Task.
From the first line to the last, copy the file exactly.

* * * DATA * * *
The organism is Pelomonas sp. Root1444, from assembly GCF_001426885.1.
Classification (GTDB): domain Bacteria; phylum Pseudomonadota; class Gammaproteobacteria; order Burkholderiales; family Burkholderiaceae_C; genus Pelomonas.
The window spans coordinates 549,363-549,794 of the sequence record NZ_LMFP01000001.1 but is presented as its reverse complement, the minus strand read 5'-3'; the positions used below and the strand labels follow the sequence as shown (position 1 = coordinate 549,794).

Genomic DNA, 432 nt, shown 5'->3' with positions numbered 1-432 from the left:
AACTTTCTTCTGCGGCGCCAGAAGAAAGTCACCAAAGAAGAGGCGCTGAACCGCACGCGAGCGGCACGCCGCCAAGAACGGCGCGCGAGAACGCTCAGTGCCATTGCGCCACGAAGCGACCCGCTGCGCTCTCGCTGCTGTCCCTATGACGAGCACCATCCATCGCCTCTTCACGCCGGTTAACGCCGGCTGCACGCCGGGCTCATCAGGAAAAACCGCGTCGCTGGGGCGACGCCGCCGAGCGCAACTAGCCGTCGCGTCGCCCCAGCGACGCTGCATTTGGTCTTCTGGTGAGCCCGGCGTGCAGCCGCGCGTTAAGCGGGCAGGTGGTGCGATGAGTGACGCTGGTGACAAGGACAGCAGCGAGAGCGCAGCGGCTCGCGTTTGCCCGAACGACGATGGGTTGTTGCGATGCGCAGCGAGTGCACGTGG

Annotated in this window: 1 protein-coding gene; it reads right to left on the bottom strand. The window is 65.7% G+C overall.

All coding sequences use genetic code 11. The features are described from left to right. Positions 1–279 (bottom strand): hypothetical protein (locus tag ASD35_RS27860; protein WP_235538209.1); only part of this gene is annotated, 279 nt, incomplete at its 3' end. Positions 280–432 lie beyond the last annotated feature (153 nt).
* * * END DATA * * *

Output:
The organism is Pelomonas sp. Root1444, from assembly GCF_001426885.1.
Classification (GTDB): domain Bacteria; phylum Pseudomonadota; class Gammaproteobacteria; order Burkholderiales; family Burkholderiaceae_C; genus Pelomonas.
The window spans coordinates 549,363-549,794 of the sequence record NZ_LMFP01000001.1 but is presented as its reverse complement, the minus strand read 5'-3'; the positions used below and the strand labels follow the sequence as shown (position 1 = coordinate 549,794).

Genomic DNA, 432 nt, shown 5'->3' with positions numbered 1-432 from the left:
AACTTTCTTCTGCGGCGCCAGAAGAAAGTCACCAAAGAAGAGGCGCTGAACCGCACGCGAGCGGCACGCCGCCAAGAACGGCGCGCGAGAACGCTCAGTGCCATTGCGCCACGAAGCGACCCGCTGCGCTCTCGCTGCTGTCCCTATGACGAGCACCATCCATCGCCTCTTCACGCCGGTTAACGCCGGCTGCACGCCGGGCTCATCAGGAAAAACCGCGTCGCTGGGGCGACGCCGCCGAGCGCAACTAGCCGTCGCGTCGCCCCAGCGACGCTGCATTTGGTCTTCTGGTGAGCCCGGCGTGCAGCCGCGCGTTAAGCGGGCAGGTGGTGCGATGAGTGACGCTGGTGACAAGGACAGCAGCGAGAGCGCAGCGGCTCGCGTTTGCCCGAACGACGATGGGTTGTTGCGATGCGCAGCGAGTGCACGTGG

Annotated in this window: 1 protein-coding gene; it reads right to left on the bottom strand. The window is 65.7% G+C overall.

All coding sequences use genetic code 11. The features are described from left to right. Positions 1–279 (bottom strand): hypothetical protein (locus tag ASD35_RS27860; protein WP_235538209.1); only part of this gene is annotated, 279 nt, incomplete at its 3' end. Positions 280–432 lie beyond the last annotated feature (153 nt).